Yesterday, I posted about an opportunity for public participation in a bee and plant survey. Today, I want to share the 5 most common bumblebees in Arizona and New Mexico, according to iNaturalist.
American Bumblebee: Despite being on the verge of the endangered species list, it is the most common to see in our area. Females, especially queens, are large and have the most black bands on their backs of any species here.
Bombus pensylvanicus sharing Common sunflower with Svastra obliqua (longhorn bee) in Albuquerque
Sonoran Bumblebee is a close relative of the American and can be hard to tell apart. You are more likely to see them outside in the low desert around Tucson, Phoenix, and Las Cruces.
Morrison’s Bumblebee is the third most common of the large, black and yellow bumbles and closely related to the Nevada Bumblebee (6th most common). This species is almost entirely yellow and its conservation status is Vulnerable.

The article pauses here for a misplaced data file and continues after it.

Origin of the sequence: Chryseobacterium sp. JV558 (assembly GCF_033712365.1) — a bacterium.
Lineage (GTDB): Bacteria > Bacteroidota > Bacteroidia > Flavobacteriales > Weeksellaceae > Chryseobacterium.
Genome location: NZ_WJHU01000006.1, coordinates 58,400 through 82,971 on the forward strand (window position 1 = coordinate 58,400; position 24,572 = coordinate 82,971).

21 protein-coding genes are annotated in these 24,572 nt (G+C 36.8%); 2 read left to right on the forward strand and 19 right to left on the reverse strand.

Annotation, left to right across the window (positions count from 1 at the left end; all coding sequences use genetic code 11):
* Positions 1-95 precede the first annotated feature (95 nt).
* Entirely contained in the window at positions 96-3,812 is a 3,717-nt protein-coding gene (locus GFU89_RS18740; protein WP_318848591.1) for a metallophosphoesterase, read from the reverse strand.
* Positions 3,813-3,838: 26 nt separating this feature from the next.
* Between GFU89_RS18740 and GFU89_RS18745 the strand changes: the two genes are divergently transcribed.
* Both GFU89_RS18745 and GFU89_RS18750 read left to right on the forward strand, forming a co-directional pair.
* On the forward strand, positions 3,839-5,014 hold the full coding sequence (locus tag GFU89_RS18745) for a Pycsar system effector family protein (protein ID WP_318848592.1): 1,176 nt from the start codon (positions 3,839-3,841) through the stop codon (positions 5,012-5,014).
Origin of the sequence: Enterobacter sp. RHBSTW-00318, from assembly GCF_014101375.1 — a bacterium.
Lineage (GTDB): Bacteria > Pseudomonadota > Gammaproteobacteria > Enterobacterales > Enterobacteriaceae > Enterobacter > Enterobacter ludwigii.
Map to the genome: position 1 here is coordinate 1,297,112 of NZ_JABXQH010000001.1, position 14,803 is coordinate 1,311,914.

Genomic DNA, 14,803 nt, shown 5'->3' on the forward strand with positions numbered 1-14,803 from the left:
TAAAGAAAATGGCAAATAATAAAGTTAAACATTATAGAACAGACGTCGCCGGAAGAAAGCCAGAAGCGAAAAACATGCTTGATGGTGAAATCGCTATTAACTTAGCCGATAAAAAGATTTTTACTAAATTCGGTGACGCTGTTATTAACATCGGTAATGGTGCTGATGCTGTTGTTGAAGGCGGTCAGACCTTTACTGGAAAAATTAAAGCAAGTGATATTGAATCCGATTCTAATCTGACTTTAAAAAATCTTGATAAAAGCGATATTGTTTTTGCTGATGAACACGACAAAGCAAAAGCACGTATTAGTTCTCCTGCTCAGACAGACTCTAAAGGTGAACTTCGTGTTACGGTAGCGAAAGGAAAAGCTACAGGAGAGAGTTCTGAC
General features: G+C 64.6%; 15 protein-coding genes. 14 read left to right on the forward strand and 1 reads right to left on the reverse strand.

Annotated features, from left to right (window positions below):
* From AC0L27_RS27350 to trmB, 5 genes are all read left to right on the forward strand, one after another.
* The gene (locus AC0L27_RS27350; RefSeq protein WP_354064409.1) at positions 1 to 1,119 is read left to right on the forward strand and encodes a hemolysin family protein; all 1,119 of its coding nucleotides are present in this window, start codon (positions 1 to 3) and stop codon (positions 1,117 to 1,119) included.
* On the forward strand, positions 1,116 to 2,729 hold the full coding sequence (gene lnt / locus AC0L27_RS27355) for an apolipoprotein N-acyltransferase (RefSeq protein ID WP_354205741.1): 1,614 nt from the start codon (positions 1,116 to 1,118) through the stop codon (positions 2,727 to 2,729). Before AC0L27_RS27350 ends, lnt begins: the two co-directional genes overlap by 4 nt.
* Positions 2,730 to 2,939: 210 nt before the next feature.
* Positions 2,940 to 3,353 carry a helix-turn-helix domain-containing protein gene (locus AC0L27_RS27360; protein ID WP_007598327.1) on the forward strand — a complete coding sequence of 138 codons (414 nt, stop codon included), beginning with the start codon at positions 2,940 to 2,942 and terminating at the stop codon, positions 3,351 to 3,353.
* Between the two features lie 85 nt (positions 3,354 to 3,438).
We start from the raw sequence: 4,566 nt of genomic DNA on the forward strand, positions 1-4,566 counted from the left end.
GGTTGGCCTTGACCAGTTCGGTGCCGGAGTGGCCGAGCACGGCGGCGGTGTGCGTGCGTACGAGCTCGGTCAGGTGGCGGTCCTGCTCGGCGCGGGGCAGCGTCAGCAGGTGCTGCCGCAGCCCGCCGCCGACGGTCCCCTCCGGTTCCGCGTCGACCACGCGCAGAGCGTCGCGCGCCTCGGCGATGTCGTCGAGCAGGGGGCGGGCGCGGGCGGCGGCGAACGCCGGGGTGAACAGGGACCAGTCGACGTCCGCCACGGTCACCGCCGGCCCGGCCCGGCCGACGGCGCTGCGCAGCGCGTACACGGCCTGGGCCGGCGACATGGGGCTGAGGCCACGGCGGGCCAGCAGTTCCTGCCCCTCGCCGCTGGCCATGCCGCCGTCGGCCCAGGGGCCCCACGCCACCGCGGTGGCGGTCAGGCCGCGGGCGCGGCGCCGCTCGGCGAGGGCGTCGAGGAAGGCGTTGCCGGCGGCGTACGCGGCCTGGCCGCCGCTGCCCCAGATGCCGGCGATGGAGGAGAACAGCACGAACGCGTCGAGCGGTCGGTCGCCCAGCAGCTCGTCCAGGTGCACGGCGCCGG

Bombus morrisoni enjoying a Prairie sunflower in author’s garden
Now we get to the smaller, red-belted species. First up is Hunt’s Bumblebee, which “is a striking species, consistently marked with deep colors except in faded individuals.”
The Great Basin Bumblebee is number 5 in our area. This species also has yellow hairs on its face, but a different pattern of black, yellow, and red than Hunt’s, with red and black hair bands touching on the abdomen.
For more species and identification tips, The Bumble Bees of Colorado is the best guide around.